Book launches are all-consuming. In the last two weeks, I’ve had innumerable conversations with interviewers, podcast hosts, and book groups. Despite the fact that I feel like my headphones are permanently attached to my ears, it has been rewarding. Tiring, yes. But good.
The best part of any book release is the chance to see my own work differently. For a year or two, no one knows the story except the author. That changes once a book goes into the world and others read the pages that have been so closely held for so long. I love hearing responses from readers. People point out things I didn’t notice, press me to go deeper in subjects I may have skimmed over, and come up with questions I never imagined. The book takes on new life.
One of the biggest surprises is how much people want to talk about the first chapter: Jesus as Friend. For some readers, the warmth and nostalgia of the toddler Sunday school takes them back to their own childhood, and they are glad to be reminded of their own first experiences of Jesus in church basement circles or listening to children’s sermons in the big church.
But the response from another group has startled me.
There’s an entire genre of podcasts hosted by ex-evangelical men in their 30s and 40s. I fondly call them my “theo-bros,” and I am very happy that they have found my work. (And I’ve become personal friends with a number of them.)
On one podcast, an interviewer shared how much he liked the “Friend” chapter, even feeling a bit convicted that he’d sometimes ridiculed calling Jesus “friend” (something I mention in the story). But he went on to say how different my earliest memories of Jesus were from his. He’d grown up in an evangelical church. His first Jesus was a terrifying judge whose bloody death offered an escape from hell. There was no warmth, no childhood embrace. Just the threat of eternal oblivion if he failed to accept Jesus in his heart.
As I listened to him, I felt sad. He envied the lightness of my Methodist Sunday school, saying he never imagined a church where little children might know Jesus as friend.
Sometimes critics attack liberal Protestantism (my tradition, but one that has parallels in social justice Catholicism and other liberal religions as well) as intellectually shallow, without theological heft, and overly sentimental. But writing Freeing Jesus reminded me of the gentle theology that surrounded my childhood — and how those earliest lessons were so important for later faith. To grow up in a liberal Protestant church was not about growing up in theological irrelevance. It was to grow up in a universe glowing with wonder, a kind place where childhood was cherished as spiritual wisdom.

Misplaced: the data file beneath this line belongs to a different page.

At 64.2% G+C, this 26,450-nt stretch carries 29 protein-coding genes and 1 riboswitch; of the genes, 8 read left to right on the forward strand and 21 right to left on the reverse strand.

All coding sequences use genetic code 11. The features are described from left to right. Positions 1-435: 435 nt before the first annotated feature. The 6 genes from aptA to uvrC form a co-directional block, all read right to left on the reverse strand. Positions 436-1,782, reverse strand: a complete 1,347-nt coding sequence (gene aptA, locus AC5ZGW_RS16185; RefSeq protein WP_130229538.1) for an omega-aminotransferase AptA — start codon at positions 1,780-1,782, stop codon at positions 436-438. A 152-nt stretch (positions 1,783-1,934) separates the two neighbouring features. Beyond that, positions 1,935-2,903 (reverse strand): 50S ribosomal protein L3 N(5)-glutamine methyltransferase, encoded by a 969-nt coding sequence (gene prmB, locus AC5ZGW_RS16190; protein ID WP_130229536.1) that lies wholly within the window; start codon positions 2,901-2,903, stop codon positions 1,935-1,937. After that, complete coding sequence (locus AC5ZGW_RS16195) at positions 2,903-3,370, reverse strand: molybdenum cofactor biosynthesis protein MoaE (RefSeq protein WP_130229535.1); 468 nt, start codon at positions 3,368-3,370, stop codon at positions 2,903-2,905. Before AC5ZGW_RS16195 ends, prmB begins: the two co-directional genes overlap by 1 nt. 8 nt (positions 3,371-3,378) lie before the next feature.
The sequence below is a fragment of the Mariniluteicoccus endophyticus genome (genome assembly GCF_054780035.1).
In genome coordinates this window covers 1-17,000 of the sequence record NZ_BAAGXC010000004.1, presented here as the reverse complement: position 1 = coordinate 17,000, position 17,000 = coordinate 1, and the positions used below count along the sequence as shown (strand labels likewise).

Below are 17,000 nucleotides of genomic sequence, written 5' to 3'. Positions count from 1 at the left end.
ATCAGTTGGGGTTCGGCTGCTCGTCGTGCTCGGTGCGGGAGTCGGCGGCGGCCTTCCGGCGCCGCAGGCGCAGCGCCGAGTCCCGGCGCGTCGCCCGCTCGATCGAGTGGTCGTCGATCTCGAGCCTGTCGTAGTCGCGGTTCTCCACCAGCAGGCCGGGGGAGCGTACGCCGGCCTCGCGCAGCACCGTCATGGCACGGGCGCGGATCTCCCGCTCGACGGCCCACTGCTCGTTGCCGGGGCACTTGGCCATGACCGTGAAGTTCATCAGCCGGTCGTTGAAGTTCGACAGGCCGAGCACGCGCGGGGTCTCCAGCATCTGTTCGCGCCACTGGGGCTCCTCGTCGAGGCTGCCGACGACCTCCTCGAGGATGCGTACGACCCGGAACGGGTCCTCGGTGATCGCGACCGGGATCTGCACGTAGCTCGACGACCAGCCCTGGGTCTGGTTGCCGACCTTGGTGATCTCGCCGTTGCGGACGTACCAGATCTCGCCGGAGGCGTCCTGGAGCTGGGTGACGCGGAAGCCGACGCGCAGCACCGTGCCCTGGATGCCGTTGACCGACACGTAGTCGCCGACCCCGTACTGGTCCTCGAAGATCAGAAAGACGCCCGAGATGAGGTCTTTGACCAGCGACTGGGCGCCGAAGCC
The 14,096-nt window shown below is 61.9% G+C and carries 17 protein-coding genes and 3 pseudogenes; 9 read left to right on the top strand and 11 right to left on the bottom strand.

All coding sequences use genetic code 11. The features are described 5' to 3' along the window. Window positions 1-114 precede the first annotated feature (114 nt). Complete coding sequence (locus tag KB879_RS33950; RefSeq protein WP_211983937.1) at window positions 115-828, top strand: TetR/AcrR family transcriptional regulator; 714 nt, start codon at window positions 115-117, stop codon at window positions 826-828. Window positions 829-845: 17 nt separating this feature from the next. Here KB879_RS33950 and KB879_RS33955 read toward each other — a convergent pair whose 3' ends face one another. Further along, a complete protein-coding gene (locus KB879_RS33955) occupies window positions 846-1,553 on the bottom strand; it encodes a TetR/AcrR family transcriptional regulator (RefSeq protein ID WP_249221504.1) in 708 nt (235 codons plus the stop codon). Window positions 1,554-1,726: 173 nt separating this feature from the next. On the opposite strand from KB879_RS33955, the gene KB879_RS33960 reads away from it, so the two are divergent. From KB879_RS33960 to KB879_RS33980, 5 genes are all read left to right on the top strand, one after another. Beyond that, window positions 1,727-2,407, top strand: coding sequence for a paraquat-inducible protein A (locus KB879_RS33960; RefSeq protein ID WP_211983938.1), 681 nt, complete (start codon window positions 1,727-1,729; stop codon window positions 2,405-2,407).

When I wrote Freeing Jesus, I learned that the lessons of my Sunday school circle never really go away. Instead, through my journey, the circle widens, widens, and widens again until I’m sitting in a circle on stage with twenty women — all of different faiths — at the World’s Parliament of Religions in 2015. From Jesus as my friend to the joy of befriending all has been a remarkable journey.
The scary Jesus, however, of my podcast host’s memory is a different matter. Many of who grew up with this vision struggle, needing to deconstruct the childhood faith in order to find another way. While I have certainly struggled (and write about those struggles in Freeing Jesus), no one ever had to convince me about God’s friendship toward the world or that Jesus loves everyone.
But, as has come up in a recent conversations, the scary Jesus does not naturally arc toward love. That Jesus wends toward violence, the sort of we saw on display at the Capitol insurrection on January 6, when a man holding a “Jesus Saves” sign stood next to a gallows with a noose.